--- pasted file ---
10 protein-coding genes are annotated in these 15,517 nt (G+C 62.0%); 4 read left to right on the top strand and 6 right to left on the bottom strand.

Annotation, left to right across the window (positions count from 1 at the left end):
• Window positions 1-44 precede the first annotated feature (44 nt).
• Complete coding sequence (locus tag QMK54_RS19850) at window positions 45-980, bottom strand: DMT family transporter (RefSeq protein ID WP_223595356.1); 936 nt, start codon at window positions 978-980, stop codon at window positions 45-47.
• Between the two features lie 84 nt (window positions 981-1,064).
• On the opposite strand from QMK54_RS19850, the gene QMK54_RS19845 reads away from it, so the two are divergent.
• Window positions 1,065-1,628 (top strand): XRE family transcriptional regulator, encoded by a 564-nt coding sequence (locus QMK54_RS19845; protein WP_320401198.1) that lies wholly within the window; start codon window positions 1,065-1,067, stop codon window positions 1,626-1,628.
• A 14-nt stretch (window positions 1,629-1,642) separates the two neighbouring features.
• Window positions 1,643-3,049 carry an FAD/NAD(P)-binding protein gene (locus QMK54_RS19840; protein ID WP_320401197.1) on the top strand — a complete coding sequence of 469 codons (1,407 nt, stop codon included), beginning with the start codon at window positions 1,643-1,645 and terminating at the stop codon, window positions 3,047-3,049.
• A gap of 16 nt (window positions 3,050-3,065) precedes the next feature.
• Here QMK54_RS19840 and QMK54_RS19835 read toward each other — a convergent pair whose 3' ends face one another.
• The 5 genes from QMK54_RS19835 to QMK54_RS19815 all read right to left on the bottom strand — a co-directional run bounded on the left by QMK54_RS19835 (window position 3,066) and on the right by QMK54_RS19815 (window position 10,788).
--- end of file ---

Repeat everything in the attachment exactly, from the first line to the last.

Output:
10 protein-coding genes are annotated in these 15,517 nt (G+C 62.0%); 4 read left to right on the top strand and 6 right to left on the bottom strand.

Annotation, left to right across the window (positions count from 1 at the left end):
• Window positions 1-44 precede the first annotated feature (44 nt).
• Complete coding sequence (locus tag QMK54_RS19850) at window positions 45-980, bottom strand: DMT family transporter (RefSeq protein ID WP_223595356.1); 936 nt, start codon at window positions 978-980, stop codon at window positions 45-47.
• Between the two features lie 84 nt (window positions 981-1,064).
• On the opposite strand from QMK54_RS19850, the gene QMK54_RS19845 reads away from it, so the two are divergent.
• Window positions 1,065-1,628 (top strand): XRE family transcriptional regulator, encoded by a 564-nt coding sequence (locus QMK54_RS19845; protein WP_320401198.1) that lies wholly within the window; start codon window positions 1,065-1,067, stop codon window positions 1,626-1,628.
• A 14-nt stretch (window positions 1,629-1,642) separates the two neighbouring features.
• Window positions 1,643-3,049 carry an FAD/NAD(P)-binding protein gene (locus QMK54_RS19840; protein ID WP_320401197.1) on the top strand — a complete coding sequence of 469 codons (1,407 nt, stop codon included), beginning with the start codon at window positions 1,643-1,645 and terminating at the stop codon, window positions 3,047-3,049.
• A gap of 16 nt (window positions 3,050-3,065) precedes the next feature.
• Here QMK54_RS19840 and QMK54_RS19835 read toward each other — a convergent pair whose 3' ends face one another.
• The 5 genes from QMK54_RS19835 to QMK54_RS19815 all read right to left on the bottom strand — a co-directional run bounded on the left by QMK54_RS19835 (window position 3,066) and on the right by QMK54_RS19815 (window position 10,788).